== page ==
I first met Karen McGinn over a bowl of soup. Well, several bowls of soup, to be precise. I attended a cooking demonstration last March hosted by Network Now. You could say that Karen was the main act. She cooked, we watched, we ate and we drank. It worked on so many levels, as the saying goes.
Karen is the chef and proprietor of Heaven on a Plate, a personal chef service, which means she plans menus with her clients, does the menu-related grocery shopping, prepares the meals in your home, packages and labels the meals, and cleans up your kitchen afterwards. With today’s busy families, it’s a service many appreciate because it gives them more time with family and friends.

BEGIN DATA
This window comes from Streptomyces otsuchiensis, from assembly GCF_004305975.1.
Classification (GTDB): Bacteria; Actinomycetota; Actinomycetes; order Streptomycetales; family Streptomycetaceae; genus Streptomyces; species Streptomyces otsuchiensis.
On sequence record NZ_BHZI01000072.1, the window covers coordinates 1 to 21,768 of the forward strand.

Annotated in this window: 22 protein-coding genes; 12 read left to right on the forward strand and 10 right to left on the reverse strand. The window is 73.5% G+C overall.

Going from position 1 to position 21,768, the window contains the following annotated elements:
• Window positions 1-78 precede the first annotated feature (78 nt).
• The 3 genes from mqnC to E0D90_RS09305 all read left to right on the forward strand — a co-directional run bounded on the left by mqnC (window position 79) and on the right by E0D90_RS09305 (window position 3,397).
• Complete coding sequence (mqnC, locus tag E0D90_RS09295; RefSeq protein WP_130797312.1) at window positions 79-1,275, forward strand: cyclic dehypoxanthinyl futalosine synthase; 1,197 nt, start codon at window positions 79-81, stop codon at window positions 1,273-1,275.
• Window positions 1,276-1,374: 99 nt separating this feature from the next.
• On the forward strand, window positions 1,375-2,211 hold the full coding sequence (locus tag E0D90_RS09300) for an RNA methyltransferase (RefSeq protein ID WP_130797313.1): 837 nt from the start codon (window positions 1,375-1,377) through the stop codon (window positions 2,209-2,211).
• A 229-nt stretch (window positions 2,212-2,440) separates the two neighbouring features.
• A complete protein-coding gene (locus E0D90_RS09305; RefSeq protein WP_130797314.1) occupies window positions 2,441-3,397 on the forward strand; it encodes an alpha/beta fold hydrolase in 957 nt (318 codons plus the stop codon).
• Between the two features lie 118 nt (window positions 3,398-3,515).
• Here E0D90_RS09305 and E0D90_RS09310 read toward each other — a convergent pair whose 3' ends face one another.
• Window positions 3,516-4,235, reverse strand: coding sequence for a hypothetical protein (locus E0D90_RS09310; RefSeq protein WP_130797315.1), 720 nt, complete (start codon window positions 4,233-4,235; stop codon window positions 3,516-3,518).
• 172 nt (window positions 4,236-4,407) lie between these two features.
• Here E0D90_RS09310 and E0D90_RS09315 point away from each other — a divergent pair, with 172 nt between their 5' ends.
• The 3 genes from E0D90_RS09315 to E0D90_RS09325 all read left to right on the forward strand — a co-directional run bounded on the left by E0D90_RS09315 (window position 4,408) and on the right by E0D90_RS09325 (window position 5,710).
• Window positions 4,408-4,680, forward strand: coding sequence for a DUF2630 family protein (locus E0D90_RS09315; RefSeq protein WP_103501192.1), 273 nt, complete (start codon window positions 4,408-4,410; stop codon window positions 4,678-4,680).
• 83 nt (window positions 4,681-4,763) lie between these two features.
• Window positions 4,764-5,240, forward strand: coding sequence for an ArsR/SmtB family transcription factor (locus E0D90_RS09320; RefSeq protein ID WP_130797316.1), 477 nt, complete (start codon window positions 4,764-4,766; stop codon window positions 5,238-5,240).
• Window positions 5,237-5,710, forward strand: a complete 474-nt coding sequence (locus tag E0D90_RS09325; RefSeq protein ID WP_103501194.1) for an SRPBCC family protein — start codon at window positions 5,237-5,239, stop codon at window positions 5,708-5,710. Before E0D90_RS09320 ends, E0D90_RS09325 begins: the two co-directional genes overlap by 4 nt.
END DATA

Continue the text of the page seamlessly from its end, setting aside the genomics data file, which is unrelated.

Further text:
That cold and dreary Sunday in late March was warmed considerably by Karen, who entertained and educated us about food, nutrition and cooking techniques. Over the course of two hours, she made four soups which we all got to eat along with an appropriately paired wine.
What impressed me most about Karen at the time was how she easily juggled cooking, teaching and serving, never flummoxed, and enjoying every moment. I knew I wanted to interview her for Bucks County Taste.
After playing phone and email tag for a couple of months, we finally settled in on some rocking chairs at my house, and I admitted to Karen that I was using the interview as an excuse to get to know her better. I had a feeling we had a lot in common, and I was exploiting my “press pass” to become friends.
Like me, Karen is in her second career. “I wanted to do something that I loved doing,” she said, referring to her mid-life career change. Cooking has been a passion since her twenties, so when the time came, Karen decided to start a business cooking for others.